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Linguistic archeology and the granularity of language change
Gerd Carling: Historical linguistics is very fun.
De Gruyter Mouton: Very good, nice.
Gerd Carling: My name is Gerd Carling and I work as an associate professor at Lund University in general linguistics. My background is in comparative linguistics and, in particular, Indo-European linguistics. I also work on Tocharian, which is an Indo-European language – a dead Indo-European language, as well as Řomani Čhib, which is also Indo-European, but Indo-Aryan. These are my two specializations. Now currently, I am working on more big data and language phylogeny evolution and geography and so forth.
De Gruyter Mouton: Why are you interested in dead languages?
Gerd Carling: Well, it’s the mystery of the unknown, somehow. I don’t know, it’s a little bit like linguistic archeology, because you see, you want to know what’s in these texts, who are these people, what were their thoughts and beliefs and what did they talk about. Also, of course, very much the code-cracking of their languages, that’s quite a thrill when you succeed eventually. Because often in dead languages, if they are not well known, it can be very tricky to understand what’s in the text.
“The code-cracking of dead languages – that’s quite a thrill when you succeed eventually.”
De Gruyter Mouton: Can you tell us something about your recent work?
Gerd Carling: The project that I’m working on now with Mouton is a very special project. It’s like a linguistic atlas, but it’s not just an atlas, it’s also something that prepares data for all kinds of statistical testing. It takes a certain amount of data, we have about 120 grammatical categories and about 100 words, plus basic vocabulary of course, and then we compile data from many languages and we put that together. We make large data sets, which are comparable. The Mouton project is to map that out in space to see how different categories spread geographically, how they map in space, and what’s the difference. The interest is to capture the granularity of language change, but in space.
It’s a book and it’s going to have lots of maps, and the maps are fun to watch. You know, because what you see when you look at language change in that perspective is that some languages are huge, some are very small, and some features occupy very large territories and some features are very consistent, also in time. Part of the project, an important part of the project, is to collect also ancient data from dead languages. So first there is a map with the living languages and then there is a map with the dead languages, and then you can see the consistency of certain features in space and in time. That’s interesting, it’s very fun just to look at.
De Gruyter Mouton: Do you have a favorite language?
Gerd Carling: I don’t think that’s a very hard question. To me, it’s always Tocharian. It has all the qualifications to be the perfect language: It’s dead, it’s small, it’s very weird, and it doesn’t have a pure typology or morphology or anything. Everything is completely mixed up, and it’s very difficult and yeah, so that’s the perfect language, Tocharian, that’s the answer.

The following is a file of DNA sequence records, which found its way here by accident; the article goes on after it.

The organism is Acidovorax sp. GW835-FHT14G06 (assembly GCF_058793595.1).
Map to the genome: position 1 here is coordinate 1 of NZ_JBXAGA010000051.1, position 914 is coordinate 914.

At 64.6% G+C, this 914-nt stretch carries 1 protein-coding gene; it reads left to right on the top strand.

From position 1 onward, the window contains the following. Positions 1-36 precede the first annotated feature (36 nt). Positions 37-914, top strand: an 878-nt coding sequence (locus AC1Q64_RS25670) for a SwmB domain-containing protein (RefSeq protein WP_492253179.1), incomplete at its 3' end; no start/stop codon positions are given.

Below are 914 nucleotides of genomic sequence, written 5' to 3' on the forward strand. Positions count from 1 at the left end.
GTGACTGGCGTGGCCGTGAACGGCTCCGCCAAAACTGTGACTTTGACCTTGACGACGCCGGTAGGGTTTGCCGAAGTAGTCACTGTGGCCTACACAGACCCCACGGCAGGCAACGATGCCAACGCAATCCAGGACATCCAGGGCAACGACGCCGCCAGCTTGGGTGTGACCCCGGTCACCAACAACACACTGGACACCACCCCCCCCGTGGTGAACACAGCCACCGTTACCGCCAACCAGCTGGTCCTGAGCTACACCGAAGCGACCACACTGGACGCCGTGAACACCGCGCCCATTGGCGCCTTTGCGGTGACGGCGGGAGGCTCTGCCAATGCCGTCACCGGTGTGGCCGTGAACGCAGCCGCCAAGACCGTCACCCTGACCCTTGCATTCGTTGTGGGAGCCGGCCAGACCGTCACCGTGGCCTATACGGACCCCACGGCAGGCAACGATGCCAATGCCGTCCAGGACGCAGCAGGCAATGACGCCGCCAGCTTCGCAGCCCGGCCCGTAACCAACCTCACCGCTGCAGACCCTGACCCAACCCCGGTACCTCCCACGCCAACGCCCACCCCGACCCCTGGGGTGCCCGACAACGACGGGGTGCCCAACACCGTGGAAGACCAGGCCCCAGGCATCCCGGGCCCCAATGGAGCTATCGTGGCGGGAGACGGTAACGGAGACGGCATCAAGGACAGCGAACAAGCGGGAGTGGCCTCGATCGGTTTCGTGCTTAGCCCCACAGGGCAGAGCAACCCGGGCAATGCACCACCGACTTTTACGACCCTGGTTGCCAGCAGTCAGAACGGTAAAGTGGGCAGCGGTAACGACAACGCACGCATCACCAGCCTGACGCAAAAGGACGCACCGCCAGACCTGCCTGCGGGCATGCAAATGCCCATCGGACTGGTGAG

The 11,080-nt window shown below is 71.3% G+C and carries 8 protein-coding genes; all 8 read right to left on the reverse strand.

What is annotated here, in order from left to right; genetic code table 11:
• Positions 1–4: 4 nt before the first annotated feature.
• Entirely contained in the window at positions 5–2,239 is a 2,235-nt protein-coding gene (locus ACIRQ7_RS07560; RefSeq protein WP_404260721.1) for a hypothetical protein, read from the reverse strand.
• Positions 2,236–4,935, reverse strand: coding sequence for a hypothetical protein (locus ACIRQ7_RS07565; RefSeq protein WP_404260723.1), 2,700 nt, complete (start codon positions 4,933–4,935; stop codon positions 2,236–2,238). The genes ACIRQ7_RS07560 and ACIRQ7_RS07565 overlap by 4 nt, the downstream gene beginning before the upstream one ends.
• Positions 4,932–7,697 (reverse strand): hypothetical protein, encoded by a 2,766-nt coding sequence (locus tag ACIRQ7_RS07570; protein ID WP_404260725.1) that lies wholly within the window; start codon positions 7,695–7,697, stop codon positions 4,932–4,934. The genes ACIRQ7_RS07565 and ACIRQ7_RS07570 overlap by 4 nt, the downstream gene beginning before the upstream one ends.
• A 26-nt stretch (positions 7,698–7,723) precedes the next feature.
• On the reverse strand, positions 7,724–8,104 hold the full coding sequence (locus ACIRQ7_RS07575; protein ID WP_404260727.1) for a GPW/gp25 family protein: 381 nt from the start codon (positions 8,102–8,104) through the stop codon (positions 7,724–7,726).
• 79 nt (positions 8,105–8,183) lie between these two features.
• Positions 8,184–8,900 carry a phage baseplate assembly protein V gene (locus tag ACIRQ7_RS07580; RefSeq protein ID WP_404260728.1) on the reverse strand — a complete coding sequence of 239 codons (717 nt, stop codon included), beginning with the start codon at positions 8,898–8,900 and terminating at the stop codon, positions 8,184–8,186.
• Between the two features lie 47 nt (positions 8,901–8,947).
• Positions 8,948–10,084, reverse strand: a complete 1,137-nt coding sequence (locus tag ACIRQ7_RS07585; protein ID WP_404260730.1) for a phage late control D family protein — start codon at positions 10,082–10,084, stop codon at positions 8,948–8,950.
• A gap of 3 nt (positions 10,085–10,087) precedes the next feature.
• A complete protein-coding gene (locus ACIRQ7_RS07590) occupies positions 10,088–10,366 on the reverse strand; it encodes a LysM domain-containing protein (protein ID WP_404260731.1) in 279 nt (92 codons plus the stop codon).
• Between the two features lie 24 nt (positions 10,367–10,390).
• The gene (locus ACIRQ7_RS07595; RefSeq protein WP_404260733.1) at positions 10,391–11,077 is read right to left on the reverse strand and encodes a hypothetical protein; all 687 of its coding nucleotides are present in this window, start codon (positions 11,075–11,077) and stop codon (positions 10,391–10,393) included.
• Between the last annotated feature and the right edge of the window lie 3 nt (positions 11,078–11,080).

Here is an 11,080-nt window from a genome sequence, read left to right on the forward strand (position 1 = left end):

“Tocharian has all the qualifications to be the perfect language. It’s dead, it’s small, it’s very weird. Everything is completely mixed up, so yes, it’s the perfect language.”
It’s interesting because it’s really the unknown, it’s like the moon, it’s something that’s on a different planet or in a different time. So that’s why, but it also has some connotations to other languages as well, I mean when you see the connections, if you see something that is so distant and so out, so far away, but you still see the connections to the languages that you know well, like English and German or so forth, then it’s interesting. That makes it interesting.
De Gruyter Mouton: What can we learn from linguistic research?
Gerd Carling: I think that it has a very strict methodology. In particular, comparative linguistics, but also general linguistics, and that methodology – at least to us linguists – works very well, and it means that the results you receive from linguistic research have a high certainty and high reliability. That’s why it’s also relevant to other disciplines – I know a bit about like, archeology, also history. If you have a culture with non-written sources and then compare it to a culture with written sources, the amount of knowledge in the written culture’s society is a lot higher. That’s because of the methodology of linguistics. It’s easier to get certain knowledge about things in the past when you have language and that’s why I think language matters, even though it’s probably boring to outsiders. I mean, grammar, what’s the purpose of studying grammar of dead languages? That would be my response: it matters because it’s important, because it has a very good methodology.
De Gruyter Mouton: Can linguistic research help tackle some of the big challenges in our societies today?
Gerd Carling: Think about culture. When you think about culture, the first thing that comes to your mind is something that is a label that is linguistic. You say “American culture” or “English culture” and that’s a concept. But what defines that, that is the English language. That’s the most important criterion – and that goes for everything, whether it’s a very small society with 80 speakers or 200 speakers, or whether it’s German or English. It doesn’t matter whether it (the language) is big or small, the label you put on to a culture is defined by language and that’s why language is important and, of course, the study of language, too. So, it goes for many things, as we talk about languages, different types of languages, and the value of preserving languages of course, no matter how small they are. I think there are many lessons, I mean if you want to talk about lessons, to learn from linguistics also about culture.